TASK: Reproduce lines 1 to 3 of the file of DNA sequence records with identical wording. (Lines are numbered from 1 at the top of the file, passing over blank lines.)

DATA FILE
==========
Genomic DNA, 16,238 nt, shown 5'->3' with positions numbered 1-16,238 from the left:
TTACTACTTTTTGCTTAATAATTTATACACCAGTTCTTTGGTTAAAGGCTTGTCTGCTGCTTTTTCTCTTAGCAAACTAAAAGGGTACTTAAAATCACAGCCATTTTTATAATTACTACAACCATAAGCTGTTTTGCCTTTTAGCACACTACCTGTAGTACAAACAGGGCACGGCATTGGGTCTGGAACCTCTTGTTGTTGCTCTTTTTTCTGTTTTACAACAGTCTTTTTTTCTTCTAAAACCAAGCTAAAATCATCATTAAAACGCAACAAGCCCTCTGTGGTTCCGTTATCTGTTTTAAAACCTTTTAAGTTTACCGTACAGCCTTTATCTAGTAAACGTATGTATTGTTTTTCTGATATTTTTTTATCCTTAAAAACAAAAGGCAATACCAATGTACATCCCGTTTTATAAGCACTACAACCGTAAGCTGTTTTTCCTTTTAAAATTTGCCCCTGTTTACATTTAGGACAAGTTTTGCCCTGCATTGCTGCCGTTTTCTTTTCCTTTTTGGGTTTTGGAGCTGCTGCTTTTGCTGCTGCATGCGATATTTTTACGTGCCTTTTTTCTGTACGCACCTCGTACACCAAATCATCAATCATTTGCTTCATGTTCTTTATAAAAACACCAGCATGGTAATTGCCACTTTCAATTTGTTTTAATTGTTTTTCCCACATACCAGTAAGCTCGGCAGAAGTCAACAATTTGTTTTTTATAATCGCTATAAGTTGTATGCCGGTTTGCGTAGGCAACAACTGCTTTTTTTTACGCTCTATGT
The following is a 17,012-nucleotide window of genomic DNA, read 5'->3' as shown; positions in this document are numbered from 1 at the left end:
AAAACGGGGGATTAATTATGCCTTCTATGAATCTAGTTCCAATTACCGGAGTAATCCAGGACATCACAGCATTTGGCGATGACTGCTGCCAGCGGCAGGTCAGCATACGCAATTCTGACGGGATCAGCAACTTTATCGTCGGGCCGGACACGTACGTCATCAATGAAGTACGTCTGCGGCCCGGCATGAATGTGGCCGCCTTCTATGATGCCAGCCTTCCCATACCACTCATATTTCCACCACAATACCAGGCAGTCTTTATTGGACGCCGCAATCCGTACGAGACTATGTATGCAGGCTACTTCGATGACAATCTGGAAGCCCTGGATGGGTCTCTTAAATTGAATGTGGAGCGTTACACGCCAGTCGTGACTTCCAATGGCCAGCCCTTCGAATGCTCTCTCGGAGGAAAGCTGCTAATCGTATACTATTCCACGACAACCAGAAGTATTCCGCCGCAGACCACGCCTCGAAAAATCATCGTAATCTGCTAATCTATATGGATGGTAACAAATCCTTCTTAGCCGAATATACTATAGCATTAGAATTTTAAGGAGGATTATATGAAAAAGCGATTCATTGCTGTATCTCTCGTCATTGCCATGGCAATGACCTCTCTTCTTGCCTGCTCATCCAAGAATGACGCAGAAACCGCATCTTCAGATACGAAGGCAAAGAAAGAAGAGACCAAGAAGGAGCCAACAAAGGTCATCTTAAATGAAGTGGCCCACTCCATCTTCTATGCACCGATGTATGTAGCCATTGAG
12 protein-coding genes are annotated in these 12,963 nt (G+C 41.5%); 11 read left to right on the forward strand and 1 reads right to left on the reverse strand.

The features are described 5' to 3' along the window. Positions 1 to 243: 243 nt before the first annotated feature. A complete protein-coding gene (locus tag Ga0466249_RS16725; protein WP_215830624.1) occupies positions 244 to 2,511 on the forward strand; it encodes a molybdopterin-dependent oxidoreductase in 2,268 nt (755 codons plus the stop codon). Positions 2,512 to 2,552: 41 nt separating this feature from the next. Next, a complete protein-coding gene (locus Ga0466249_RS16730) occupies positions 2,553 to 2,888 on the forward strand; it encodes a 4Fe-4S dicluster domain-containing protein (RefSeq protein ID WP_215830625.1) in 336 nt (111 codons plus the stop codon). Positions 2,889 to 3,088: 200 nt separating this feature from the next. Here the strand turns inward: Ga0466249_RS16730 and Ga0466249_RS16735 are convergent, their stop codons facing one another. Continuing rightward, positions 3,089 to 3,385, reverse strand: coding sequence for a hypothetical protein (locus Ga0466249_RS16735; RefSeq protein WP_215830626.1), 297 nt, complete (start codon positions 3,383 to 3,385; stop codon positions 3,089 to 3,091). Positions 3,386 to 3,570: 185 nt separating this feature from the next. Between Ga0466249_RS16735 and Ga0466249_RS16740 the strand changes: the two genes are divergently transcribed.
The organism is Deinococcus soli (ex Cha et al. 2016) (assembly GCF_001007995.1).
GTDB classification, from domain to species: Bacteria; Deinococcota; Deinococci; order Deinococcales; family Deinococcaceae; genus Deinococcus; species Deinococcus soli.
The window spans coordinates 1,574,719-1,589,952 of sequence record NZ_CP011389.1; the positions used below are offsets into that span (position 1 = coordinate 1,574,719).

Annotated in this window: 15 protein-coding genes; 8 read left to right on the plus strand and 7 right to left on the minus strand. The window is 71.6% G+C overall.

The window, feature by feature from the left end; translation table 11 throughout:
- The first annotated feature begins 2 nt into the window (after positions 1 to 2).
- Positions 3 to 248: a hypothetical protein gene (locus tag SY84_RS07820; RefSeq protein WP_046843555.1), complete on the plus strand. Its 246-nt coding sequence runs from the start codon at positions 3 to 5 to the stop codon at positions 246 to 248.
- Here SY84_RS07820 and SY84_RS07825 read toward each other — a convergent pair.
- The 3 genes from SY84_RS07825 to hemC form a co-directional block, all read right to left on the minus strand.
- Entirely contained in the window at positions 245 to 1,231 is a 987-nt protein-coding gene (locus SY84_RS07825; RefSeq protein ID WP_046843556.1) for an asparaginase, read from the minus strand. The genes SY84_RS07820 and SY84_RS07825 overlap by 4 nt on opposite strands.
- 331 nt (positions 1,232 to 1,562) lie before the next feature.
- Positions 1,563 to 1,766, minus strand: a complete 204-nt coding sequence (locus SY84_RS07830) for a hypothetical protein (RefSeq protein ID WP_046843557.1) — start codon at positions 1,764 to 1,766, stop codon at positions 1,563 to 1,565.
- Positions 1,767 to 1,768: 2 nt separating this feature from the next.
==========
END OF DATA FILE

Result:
Genomic DNA, 16,238 nt, shown 5'->3' with positions numbered 1-16,238 from the left:
TTACTACTTTTTGCTTAATAATTTATACACCAGTTCTTTGGTTAAAGGCTTGTCTGCTGCTTTTTCTCTTAGCAAACTAAAAGGGTACTTAAAATCACAGCCATTTTTATAATTACTACAACCATAAGCTGTTTTGCCTTTTAGCACACTACCTGTAGTACAAACAGGGCACGGCATTGGGTCTGGAACCTCTTGTTGTTGCTCTTTTTTCTGTTTTACAACAGTCTTTTTTTCTTCTAAAACCAAGCTAAAATCATCATTAAAACGCAACAAGCCCTCTGTGGTTCCGTTATCTGTTTTAAAACCTTTTAAGTTTACCGTACAGCCTTTATCTAGTAAACGTATGTATTGTTTTTCTGATATTTTTTTATCCTTAAAAACAAAAGGCAATACCAATGTACATCCCGTTTTATAAGCACTACAACCGTAAGCTGTTTTTCCTTTTAAAATTTGCCCCTGTTTACATTTAGGACAAGTTTTGCCCTGCATTGCTGCCGTTTTCTTTTCCTTTTTGGGTTTTGGAGCTGCTGCTTTTGCTGCTGCATGCGATATTTTTACGTGCCTTTTTTCTGTACGCACCTCGTACACCAAATCATCAATCATTTGCTTCATGTTCTTTATAAAAACACCAGCATGGTAATTGCCACTTTCAATTTGTTTTAATTGTTTTTCCCACATACCAGTAAGCTCGGCAGAAGTCAACAATTTGTTTTTTATAATCGCTATAAGTTGTATGCCGGTTTGCGTAGGCAACAACTGCTTTTTTTTACGCTCTATGT
The following is a 17,012-nucleotide window of genomic DNA, read 5'->3' as shown; positions in this document are numbered from 1 at the left end: